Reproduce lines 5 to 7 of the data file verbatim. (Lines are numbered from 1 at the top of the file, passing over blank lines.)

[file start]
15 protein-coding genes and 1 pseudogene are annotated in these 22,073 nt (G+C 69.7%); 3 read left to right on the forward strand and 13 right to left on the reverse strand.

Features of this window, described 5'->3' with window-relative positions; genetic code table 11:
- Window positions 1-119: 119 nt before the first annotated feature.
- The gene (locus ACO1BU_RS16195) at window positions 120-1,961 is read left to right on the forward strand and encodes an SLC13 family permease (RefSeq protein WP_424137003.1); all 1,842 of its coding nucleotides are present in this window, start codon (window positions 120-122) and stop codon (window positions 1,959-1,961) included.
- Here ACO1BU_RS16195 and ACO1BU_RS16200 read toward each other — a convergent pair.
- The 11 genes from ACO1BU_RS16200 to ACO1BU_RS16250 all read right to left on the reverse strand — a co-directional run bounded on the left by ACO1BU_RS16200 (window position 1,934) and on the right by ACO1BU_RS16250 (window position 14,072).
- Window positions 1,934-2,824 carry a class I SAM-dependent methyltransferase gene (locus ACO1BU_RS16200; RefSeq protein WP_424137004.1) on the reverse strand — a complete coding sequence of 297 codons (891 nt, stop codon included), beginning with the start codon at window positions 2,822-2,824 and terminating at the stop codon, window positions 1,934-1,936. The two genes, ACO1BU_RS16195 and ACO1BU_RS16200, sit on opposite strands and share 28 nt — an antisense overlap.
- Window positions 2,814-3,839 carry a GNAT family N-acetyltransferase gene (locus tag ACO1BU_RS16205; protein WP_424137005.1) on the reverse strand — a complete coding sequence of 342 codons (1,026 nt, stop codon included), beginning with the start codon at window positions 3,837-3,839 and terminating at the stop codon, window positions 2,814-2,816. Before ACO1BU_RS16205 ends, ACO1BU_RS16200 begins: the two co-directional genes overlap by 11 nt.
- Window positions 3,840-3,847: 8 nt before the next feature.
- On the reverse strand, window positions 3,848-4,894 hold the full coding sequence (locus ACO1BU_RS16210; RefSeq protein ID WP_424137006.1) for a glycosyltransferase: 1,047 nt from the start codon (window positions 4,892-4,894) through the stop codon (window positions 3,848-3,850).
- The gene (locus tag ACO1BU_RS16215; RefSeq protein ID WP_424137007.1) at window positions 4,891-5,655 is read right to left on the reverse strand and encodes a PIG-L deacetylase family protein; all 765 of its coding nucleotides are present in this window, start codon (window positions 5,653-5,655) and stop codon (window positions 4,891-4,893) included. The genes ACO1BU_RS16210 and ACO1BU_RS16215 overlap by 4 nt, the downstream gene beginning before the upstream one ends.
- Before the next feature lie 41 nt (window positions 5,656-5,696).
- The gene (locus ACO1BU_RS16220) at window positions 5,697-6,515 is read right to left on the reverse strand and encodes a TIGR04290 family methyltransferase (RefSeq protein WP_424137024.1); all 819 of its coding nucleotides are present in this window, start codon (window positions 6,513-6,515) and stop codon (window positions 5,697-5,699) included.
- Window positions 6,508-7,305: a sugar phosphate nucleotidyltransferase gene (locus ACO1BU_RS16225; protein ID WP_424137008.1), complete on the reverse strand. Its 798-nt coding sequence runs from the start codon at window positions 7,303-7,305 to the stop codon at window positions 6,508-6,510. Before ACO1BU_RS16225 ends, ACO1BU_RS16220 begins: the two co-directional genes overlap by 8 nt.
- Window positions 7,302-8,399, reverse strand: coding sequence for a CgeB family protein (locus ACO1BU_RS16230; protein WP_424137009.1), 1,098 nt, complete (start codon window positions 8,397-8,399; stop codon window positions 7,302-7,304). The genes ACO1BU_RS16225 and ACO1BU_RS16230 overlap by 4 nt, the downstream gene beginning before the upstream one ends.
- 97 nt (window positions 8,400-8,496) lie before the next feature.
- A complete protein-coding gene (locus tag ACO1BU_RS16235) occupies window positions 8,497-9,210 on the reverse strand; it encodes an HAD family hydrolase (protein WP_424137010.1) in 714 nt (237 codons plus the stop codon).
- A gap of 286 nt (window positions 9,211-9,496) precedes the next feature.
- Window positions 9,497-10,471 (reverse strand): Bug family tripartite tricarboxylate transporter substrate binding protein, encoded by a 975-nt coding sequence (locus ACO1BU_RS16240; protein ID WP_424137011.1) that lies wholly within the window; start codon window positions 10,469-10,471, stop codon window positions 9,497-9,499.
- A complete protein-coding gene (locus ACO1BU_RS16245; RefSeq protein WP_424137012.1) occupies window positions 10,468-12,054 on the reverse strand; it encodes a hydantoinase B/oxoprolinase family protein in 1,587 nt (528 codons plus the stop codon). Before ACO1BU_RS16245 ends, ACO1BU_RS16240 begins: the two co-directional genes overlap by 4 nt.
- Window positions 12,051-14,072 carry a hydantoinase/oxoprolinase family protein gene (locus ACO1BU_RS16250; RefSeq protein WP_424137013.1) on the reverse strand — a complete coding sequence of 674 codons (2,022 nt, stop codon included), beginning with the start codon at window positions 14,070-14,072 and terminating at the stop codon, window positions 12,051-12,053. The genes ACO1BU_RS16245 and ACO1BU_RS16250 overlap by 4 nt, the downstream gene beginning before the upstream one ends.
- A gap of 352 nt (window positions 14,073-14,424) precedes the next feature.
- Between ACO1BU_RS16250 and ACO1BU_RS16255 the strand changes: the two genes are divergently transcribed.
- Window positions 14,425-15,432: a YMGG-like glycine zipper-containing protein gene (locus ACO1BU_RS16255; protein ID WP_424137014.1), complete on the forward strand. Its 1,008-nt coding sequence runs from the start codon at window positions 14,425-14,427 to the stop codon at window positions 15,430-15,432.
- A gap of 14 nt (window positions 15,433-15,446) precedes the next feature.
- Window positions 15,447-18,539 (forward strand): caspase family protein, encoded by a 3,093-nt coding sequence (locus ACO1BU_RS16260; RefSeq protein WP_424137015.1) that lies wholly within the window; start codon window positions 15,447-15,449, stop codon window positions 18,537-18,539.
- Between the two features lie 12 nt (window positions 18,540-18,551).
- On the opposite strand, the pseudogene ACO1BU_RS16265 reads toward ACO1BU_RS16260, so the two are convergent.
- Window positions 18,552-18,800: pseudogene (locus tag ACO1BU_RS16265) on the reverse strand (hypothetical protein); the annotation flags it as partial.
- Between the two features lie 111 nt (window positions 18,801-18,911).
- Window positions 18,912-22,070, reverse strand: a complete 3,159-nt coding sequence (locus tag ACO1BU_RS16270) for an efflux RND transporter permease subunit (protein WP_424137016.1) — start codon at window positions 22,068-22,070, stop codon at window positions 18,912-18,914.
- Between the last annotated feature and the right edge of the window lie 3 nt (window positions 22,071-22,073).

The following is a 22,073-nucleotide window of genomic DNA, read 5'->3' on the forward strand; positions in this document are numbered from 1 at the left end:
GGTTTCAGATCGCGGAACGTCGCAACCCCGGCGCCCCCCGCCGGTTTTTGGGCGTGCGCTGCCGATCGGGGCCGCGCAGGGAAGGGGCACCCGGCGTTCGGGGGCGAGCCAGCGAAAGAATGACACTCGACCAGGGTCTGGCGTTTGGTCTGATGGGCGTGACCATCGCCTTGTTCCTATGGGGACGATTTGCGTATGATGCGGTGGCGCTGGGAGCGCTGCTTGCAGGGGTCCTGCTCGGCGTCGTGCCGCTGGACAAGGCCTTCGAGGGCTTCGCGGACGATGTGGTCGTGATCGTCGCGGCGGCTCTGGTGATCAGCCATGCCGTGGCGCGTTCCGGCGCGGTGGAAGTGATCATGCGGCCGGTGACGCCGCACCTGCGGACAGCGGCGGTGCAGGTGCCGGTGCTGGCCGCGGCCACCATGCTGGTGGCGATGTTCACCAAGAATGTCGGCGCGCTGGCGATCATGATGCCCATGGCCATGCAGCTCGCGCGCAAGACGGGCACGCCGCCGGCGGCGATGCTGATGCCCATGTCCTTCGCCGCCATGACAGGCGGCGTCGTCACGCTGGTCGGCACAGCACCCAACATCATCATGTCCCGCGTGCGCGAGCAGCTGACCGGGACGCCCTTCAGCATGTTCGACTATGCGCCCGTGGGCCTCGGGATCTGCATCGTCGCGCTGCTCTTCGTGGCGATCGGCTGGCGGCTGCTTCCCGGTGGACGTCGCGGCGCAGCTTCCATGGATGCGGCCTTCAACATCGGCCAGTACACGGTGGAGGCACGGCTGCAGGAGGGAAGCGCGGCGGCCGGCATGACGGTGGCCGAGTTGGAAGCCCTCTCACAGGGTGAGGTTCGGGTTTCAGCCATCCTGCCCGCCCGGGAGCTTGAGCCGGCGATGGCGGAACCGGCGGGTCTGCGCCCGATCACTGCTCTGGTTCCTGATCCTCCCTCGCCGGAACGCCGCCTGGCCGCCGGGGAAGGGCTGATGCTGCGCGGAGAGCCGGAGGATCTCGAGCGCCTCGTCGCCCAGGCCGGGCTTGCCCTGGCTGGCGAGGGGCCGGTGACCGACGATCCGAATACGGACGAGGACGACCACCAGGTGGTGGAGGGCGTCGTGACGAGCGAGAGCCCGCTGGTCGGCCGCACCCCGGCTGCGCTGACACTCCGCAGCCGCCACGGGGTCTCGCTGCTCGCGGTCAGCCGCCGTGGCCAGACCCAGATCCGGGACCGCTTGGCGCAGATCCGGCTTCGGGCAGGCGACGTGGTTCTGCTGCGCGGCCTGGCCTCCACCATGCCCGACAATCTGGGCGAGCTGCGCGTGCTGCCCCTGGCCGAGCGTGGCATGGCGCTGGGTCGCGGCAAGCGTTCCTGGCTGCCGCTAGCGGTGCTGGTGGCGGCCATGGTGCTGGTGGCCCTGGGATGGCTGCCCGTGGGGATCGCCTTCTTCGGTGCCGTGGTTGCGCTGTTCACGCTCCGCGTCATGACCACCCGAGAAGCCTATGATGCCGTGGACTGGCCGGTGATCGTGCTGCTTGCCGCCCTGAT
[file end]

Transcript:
- Here ACO1BU_RS16195 and ACO1BU_RS16200 read toward each other — a convergent pair.
- The 11 genes from ACO1BU_RS16200 to ACO1BU_RS16250 all read right to left on the reverse strand — a co-directional run bounded on the left by ACO1BU_RS16200 (window position 1,934) and on the right by ACO1BU_RS16250 (window position 14,072).
- Window positions 1,934-2,824 carry a class I SAM-dependent methyltransferase gene (locus ACO1BU_RS16200; RefSeq protein WP_424137004.1) on the reverse strand — a complete coding sequence of 297 codons (891 nt, stop codon included), beginning with the start codon at window positions 2,822-2,824 and terminating at the stop codon, window positions 1,934-1,936. The two genes, ACO1BU_RS16195 and ACO1BU_RS16200, sit on opposite strands and share 28 nt — an antisense overlap.